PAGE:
The partnership also offers opportunities for smart city solutions such as traffic analysis
Microsoft and Azure customers now have direct access to TomTom location services natively integrated into the Microsoft Azure Cloud platform. As part of Azure LBS, customers can build with a wide array of TomTom API services including Search and Geocoding, Routing, Traffic and Maps.
Microsoft’s adoption of TomTom location technology into Azure LBS gives the company a competitive edge in the cloud computing space. “TomTom equips us with the infrastructure to provide updates quickly and incrementally to our customers, enabling us to provide the most up-to-date information,” states Sam George, partner director of Azure IoT.
“We’re excited about this partnership and the benefits it will bring to our millions of Azure users as well as the impact this will have in advancing the technological future forward.”
Azure LBS customers are guaranteed trusted location data through TomTom’s unique feedback loop ecosystem, a global community of users continually providing map and traffic data resulting in richer content and more trustworthy data.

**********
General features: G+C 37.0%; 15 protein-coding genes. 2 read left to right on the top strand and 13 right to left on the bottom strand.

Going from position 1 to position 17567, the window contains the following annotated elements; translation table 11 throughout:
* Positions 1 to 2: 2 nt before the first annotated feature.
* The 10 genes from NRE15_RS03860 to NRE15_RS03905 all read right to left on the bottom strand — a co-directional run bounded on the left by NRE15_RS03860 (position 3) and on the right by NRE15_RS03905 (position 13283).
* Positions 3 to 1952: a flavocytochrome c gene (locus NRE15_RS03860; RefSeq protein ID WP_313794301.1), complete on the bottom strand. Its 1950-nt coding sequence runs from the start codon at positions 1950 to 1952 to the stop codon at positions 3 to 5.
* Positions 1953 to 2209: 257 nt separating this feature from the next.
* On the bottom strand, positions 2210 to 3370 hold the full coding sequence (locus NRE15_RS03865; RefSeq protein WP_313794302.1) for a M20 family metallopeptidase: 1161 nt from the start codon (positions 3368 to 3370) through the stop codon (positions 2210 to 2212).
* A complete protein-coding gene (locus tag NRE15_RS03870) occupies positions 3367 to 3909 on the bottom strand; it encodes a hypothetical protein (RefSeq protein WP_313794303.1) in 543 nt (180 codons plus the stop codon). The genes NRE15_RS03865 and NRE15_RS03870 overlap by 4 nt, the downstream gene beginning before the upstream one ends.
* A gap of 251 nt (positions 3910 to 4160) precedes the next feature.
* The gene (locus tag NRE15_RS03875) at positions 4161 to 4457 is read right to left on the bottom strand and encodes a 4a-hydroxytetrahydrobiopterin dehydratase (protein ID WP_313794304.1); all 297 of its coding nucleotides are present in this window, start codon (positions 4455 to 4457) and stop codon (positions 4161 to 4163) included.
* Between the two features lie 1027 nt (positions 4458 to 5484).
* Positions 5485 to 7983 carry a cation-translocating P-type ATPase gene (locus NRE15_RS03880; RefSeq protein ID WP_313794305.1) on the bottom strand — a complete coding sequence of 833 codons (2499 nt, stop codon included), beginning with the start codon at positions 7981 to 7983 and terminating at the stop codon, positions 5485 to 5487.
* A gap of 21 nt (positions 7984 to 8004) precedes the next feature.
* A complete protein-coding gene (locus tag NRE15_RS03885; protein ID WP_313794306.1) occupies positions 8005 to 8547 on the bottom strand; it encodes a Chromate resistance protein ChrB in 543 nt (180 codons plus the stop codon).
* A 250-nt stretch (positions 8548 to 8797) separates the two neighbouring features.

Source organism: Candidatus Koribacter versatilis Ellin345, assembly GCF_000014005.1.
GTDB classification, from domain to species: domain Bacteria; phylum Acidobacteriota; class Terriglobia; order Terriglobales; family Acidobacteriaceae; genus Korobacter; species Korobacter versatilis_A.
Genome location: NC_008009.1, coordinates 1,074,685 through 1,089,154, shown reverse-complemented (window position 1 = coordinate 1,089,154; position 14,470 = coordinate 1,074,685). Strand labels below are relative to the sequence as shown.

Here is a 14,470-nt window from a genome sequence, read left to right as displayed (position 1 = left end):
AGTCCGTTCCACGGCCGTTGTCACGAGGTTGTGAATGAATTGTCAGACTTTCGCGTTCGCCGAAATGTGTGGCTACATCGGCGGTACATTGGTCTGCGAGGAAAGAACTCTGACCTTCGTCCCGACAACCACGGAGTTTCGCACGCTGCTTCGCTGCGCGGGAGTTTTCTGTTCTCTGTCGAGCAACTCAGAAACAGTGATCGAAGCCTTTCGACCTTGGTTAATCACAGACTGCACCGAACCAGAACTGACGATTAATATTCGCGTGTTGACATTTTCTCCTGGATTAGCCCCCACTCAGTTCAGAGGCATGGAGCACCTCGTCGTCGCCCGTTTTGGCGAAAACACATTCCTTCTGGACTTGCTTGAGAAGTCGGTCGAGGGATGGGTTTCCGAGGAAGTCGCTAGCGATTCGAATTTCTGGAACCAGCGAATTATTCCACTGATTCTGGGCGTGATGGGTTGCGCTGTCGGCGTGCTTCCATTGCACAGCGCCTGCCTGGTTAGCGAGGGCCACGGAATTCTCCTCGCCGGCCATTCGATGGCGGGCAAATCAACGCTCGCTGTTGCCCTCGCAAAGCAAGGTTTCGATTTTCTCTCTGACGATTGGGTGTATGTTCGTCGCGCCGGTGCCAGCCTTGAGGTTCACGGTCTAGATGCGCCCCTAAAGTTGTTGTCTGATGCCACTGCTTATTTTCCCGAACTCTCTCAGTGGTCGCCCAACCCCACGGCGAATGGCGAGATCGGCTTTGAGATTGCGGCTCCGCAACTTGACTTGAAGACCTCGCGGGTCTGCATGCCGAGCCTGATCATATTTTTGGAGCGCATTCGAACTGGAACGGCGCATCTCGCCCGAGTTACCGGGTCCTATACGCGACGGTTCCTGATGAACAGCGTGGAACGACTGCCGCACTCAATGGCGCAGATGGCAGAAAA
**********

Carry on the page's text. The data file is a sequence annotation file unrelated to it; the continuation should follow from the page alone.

It also offers many options for customisation and opportunities beyond connected cars to power smart cities, Internet of Things and industrial applications in sectors ranging from manufacturing to retail to automotive.
For instance, scenarios for cities could include using Azure LBS to analyse, influence and improve traffic. Location data could help businesses manage logistics, optimise fleets and track customer engagement. For automakers, they could use the location based services as a tool to help them re-route drivers away from accidents, or find commutes that have better cell coverage for on-the-go work calls.
“Location is increasingly becoming an essential component to monitor, analyse and optimise the vast amount of connected devices. Adding location-based services to Azure will create a more fluid and flexible platform for developers to build and manage these location-aware applications.” said Anders Truelsen, managing director of BU Licensing.
“We’re excited to be working with a company like Microsoft to make our data more accessible than ever.”
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